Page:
Thursday, December 03, 2015 2:44 am
Racing board out of bounds with firing
JILL LONG THOMPSON
Recently, the Indiana Horse Racing Commission unanimously voted to remove its executive director, Joe Gorajec, who had held the position since the commission’s inception. Thomas Weatherwax, the commission’s chairman, told the Indianapolis Business Journal that Gorajec was fired because he was too focused on enforcing regulations and he was not focused enough on marketing and promoting horse racing.
In other words, Gorajec was fired for doing his job. He has a reputation for standing firm on regulatory issues, and that is a good thing. In the last two years, under his leadership, almost 700 rulings on misconduct were issued. The commission also issued thousands of licenses, as required by law.
In firing Gorajec for focusing too much on regulating the industry, the commission made an unethical decision. As a lifelong Hoosier who loves Indiana, I find myself, once again, disappointed and angered by the lack of ethics exhibited by too many public officials in our state. We can do better.
The 65-page statute authorizing horse race betting makes very clear the purpose of the law and the commission. It reads: “The purpose of this article is to permit pari-mutuel wagering on horse races in Indiana and to ensure that pari-mutuel wagering on horse races in Indiana will be conducted with the highest of standards and the greatest level of integrity.” By law, the commission is charged with regulating to the highest standard. Its mission statement is clear: “Ensuring that pari-mutuel wagering on horse races in Indiana will be conducted with the highest of standards and the greatest level of integrity.”
Indiana is home to two horse racing tracks, Hoosier Park at Anderson and Indiana Downs at Shelbyville. According to the latest annual report posted on the Indiana Horse Racing Commission’s website, the handle, or total amount of money wagered on pari-mutuel races, has dropped from a high of $190 million in 2005 to $95 million in 2013. This same report showed the cost of regulating the industry at less than 2 percent of the handle, and the total state revenue received from the races at only $3,427,763.
It is understandable why the commission is concerned about Indiana’s shrinking horse racing industry and reduced tax revenue. And it is understandable why members would want to increase promotion and marketing of the industry. But, promoting and regulating are two different functions that at times can be at complete odds with one another. In promoting the industry, the state should charge that responsibility to someone other than the director responsible for regulation and oversight.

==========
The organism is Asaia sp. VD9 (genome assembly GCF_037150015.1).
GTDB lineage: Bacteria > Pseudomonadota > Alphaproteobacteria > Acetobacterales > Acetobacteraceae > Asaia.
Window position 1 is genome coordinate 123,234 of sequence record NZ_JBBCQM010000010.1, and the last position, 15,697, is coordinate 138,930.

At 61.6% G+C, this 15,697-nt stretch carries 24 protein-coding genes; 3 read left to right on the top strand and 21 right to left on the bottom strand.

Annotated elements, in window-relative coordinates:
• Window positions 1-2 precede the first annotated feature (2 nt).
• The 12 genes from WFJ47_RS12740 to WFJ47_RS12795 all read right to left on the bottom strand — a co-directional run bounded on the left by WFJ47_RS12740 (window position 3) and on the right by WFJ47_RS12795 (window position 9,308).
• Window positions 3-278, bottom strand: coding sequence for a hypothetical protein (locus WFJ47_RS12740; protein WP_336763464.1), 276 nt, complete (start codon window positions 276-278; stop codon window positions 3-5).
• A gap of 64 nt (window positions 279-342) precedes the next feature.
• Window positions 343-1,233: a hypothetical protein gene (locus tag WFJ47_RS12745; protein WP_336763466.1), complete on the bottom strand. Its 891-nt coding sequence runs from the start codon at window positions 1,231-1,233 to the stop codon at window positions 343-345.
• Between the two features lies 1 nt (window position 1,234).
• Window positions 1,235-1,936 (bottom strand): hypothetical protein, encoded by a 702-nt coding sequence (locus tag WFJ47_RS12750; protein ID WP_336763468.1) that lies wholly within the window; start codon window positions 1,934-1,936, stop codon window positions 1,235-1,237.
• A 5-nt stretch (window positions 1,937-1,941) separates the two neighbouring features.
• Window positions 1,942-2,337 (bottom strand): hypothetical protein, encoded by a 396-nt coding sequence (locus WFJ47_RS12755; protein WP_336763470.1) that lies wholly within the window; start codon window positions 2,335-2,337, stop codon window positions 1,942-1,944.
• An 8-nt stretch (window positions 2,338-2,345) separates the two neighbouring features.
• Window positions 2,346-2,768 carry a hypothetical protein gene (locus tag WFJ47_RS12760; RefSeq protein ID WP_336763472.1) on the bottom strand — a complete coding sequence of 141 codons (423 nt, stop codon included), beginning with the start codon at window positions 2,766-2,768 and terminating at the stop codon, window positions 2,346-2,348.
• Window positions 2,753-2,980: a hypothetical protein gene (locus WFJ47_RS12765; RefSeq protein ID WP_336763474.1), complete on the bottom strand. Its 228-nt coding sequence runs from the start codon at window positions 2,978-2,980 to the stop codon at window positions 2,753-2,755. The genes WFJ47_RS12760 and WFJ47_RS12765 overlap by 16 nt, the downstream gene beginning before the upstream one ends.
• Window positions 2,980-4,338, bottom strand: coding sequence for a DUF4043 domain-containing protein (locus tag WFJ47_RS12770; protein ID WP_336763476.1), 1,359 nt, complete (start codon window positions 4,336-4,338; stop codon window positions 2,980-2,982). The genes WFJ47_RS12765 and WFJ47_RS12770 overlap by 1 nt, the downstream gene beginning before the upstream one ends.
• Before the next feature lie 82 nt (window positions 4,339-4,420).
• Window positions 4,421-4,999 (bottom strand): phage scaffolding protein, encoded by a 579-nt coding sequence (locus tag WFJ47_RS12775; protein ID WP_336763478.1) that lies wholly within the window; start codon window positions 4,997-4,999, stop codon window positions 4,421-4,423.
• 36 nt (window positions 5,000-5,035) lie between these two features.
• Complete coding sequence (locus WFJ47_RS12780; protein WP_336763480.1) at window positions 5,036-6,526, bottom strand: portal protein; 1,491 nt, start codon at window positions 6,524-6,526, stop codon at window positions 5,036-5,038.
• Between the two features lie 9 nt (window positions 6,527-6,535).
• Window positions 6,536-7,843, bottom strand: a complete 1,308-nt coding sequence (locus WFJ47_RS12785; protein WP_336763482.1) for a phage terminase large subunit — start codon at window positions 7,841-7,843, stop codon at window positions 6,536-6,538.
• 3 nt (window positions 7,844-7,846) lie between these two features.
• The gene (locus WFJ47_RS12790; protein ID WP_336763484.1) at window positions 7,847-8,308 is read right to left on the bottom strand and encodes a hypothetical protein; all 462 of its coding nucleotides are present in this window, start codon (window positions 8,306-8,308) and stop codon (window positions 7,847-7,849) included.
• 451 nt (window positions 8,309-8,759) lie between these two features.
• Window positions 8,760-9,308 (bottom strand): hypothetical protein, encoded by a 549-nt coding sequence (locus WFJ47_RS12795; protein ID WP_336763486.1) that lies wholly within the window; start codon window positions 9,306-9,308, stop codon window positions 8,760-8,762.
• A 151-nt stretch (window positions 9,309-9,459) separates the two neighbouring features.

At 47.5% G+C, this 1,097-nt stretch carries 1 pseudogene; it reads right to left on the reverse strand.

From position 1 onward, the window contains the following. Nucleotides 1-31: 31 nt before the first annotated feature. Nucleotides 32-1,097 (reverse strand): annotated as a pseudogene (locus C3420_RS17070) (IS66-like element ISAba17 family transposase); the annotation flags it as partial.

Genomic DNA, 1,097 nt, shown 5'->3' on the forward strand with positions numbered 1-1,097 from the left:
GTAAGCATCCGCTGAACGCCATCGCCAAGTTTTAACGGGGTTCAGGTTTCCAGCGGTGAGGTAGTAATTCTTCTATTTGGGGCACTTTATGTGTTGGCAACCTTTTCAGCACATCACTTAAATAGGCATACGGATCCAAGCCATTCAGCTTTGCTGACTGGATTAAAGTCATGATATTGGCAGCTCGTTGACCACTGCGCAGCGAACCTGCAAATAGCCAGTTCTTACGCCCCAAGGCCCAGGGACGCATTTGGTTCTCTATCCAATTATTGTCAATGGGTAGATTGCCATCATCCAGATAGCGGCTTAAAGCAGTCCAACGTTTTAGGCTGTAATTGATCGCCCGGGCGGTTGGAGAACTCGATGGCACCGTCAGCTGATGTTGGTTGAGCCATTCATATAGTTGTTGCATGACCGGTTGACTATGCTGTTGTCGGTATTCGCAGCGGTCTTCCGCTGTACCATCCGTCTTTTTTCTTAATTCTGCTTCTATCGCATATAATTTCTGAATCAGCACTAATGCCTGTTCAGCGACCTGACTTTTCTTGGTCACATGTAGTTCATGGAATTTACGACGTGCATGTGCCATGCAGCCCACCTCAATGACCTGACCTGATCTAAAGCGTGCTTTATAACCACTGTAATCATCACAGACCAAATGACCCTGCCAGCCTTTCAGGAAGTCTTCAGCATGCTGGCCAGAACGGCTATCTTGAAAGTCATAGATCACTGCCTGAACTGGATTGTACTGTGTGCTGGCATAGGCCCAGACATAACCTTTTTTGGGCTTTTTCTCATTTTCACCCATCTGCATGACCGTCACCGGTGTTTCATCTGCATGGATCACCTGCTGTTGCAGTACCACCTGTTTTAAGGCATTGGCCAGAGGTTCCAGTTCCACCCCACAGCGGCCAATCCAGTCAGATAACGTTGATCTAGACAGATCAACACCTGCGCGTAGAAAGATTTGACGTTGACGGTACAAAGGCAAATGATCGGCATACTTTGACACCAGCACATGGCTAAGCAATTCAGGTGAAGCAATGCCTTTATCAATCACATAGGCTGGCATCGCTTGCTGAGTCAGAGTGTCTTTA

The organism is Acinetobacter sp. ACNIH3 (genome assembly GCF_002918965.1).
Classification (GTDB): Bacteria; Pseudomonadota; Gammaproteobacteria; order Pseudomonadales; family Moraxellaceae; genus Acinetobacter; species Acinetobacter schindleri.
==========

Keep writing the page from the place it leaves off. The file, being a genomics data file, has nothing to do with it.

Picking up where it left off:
Any ethicist worth his or her salt will tell you good promoters do not make good regulators. Giving the promotion responsibility to the regulator is a bad idea. It encourages the regulator to look the other way when there is a conflict between expanding betting and ensuring it is compliant with the law. I had the privilege of serving as the board chair and CEO of the Farm Credit Administration, an independent, arm’s-length financial regulator. I led the agency to strengthen its ethics policies which, in the long run, helps to strengthen the businesses it regulates.
When the chairman of the Horse Racing Commission says we need more promotion and less regulation, it sounds very much like he wants to weaken the oversight of the horse racing industry. That would be bad news for the health of the horses, the safety of the drivers and jockeys, and the overall integrity of the industry. It also sounds like he wants to make the commission a “captured” or “pocket” regulator, where the industry controls the regulator. None of these changes is in the long-run interest of the industry or our state.
Jill Long Thompson is a former congresswoman who represented Fort Wayne and northeastern Indiana. She teaches Ethics for the Kelly School of Business and the School of Public and Environmental Affairs at Indiana University. The opinions expressed do not necessarily reflect the views or policies of IU.